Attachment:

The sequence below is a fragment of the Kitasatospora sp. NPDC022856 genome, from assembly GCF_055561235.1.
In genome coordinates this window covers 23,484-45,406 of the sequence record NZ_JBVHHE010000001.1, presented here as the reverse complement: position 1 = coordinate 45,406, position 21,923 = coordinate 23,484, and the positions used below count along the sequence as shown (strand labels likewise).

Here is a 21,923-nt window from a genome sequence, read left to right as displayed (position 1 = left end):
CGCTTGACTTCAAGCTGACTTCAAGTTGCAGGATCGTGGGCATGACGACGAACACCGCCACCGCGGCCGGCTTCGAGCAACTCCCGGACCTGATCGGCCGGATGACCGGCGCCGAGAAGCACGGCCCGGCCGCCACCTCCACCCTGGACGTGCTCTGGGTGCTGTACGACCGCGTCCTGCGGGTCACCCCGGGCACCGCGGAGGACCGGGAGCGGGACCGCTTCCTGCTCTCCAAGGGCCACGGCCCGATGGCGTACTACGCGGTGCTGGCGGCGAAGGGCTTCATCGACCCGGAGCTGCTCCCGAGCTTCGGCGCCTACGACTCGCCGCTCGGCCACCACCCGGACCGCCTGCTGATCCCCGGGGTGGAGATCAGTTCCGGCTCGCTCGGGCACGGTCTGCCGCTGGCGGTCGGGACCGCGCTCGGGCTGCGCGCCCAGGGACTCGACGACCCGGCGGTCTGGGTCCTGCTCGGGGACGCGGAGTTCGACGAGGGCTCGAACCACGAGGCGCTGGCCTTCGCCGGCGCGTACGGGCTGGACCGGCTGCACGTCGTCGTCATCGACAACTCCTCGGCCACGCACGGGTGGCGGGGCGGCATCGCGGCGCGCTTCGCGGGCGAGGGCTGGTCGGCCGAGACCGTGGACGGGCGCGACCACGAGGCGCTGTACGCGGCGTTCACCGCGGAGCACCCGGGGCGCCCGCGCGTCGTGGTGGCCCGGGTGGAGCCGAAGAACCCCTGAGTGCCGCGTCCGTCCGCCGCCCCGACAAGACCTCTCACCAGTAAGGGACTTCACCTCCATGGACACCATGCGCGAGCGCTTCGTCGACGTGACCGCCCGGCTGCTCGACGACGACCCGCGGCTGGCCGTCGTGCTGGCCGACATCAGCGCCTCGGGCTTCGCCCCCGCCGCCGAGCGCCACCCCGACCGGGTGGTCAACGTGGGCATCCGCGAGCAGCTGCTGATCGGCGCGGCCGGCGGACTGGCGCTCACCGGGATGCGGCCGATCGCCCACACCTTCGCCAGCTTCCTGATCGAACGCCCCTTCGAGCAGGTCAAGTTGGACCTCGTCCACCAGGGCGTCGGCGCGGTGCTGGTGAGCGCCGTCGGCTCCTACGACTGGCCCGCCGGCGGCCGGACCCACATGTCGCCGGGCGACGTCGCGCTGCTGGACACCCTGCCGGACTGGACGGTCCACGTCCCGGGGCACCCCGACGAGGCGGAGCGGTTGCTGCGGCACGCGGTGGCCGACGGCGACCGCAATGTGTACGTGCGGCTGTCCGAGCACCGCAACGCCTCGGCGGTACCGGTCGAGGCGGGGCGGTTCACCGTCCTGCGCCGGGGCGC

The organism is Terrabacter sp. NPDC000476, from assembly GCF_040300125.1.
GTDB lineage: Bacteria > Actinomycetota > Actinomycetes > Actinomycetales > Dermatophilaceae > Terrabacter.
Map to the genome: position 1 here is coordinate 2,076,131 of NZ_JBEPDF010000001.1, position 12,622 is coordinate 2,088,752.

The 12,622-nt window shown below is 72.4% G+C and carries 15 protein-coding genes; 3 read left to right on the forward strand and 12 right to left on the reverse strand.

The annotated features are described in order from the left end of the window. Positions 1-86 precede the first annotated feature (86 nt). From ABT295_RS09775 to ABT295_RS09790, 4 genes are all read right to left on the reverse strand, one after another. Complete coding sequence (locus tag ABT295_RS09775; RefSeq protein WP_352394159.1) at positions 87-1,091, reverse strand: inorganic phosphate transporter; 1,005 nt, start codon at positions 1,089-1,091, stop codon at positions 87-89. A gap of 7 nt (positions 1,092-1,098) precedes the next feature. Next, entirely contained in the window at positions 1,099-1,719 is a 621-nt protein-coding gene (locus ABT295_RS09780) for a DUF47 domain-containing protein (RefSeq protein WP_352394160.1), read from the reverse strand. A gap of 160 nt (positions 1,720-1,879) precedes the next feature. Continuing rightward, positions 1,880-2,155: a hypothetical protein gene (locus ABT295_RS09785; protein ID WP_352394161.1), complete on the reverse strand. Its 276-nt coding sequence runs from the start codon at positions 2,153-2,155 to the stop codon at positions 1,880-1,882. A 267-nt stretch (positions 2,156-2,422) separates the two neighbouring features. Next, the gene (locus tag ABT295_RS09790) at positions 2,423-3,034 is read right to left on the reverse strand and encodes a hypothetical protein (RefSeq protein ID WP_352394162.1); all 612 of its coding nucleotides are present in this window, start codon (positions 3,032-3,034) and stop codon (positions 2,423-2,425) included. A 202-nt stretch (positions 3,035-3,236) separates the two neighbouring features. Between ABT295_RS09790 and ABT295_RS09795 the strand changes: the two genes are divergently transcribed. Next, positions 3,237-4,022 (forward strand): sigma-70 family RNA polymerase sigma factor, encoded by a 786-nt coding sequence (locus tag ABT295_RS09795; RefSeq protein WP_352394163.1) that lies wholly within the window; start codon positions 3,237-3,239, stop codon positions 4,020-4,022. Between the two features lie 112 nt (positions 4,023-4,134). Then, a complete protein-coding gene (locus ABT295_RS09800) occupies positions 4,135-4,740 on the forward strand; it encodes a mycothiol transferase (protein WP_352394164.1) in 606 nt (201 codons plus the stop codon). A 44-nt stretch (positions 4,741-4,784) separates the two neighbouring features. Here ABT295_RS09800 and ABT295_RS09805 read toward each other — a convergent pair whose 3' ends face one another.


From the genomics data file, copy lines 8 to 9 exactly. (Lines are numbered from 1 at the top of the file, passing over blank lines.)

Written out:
The 12,622-nt window shown below is 72.4% G+C and carries 15 protein-coding genes; 3 read left to right on the forward strand and 12 right to left on the reverse strand.

The annotated features are described in order from the left end of the window. Positions 1-86 precede the first annotated feature (86 nt). From ABT295_RS09775 to ABT295_RS09790, 4 genes are all read right to left on the reverse strand, one after another. Complete coding sequence (locus tag ABT295_RS09775; RefSeq protein WP_352394159.1) at positions 87-1,091, reverse strand: inorganic phosphate transporter; 1,005 nt, start codon at positions 1,089-1,091, stop codon at positions 87-89. A gap of 7 nt (positions 1,092-1,098) precedes the next feature. Next, entirely contained in the window at positions 1,099-1,719 is a 621-nt protein-coding gene (locus ABT295_RS09780) for a DUF47 domain-containing protein (RefSeq protein WP_352394160.1), read from the reverse strand. A gap of 160 nt (positions 1,720-1,879) precedes the next feature. Continuing rightward, positions 1,880-2,155: a hypothetical protein gene (locus ABT295_RS09785; protein ID WP_352394161.1), complete on the reverse strand. Its 276-nt coding sequence runs from the start codon at positions 2,153-2,155 to the stop codon at positions 1,880-1,882. A 267-nt stretch (positions 2,156-2,422) separates the two neighbouring features. Next, the gene (locus tag ABT295_RS09790) at positions 2,423-3,034 is read right to left on the reverse strand and encodes a hypothetical protein (RefSeq protein ID WP_352394162.1); all 612 of its coding nucleotides are present in this window, start codon (positions 3,032-3,034) and stop codon (positions 2,423-2,425) included. A 202-nt stretch (positions 3,035-3,236) separates the two neighbouring features. Between ABT295_RS09790 and ABT295_RS09795 the strand changes: the two genes are divergently transcribed. Next, positions 3,237-4,022 (forward strand): sigma-70 family RNA polymerase sigma factor, encoded by a 786-nt coding sequence (locus tag ABT295_RS09795; RefSeq protein WP_352394163.1) that lies wholly within the window; start codon positions 3,237-3,239, stop codon positions 4,020-4,022. Between the two features lie 112 nt (positions 4,023-4,134). Then, a complete protein-coding gene (locus ABT295_RS09800) occupies positions 4,135-4,740 on the forward strand; it encodes a mycothiol transferase (protein WP_352394164.1) in 606 nt (201 codons plus the stop codon). A 44-nt stretch (positions 4,741-4,784) separates the two neighbouring features. Here ABT295_RS09800 and ABT295_RS09805 read toward each other — a convergent pair whose 3' ends face one another.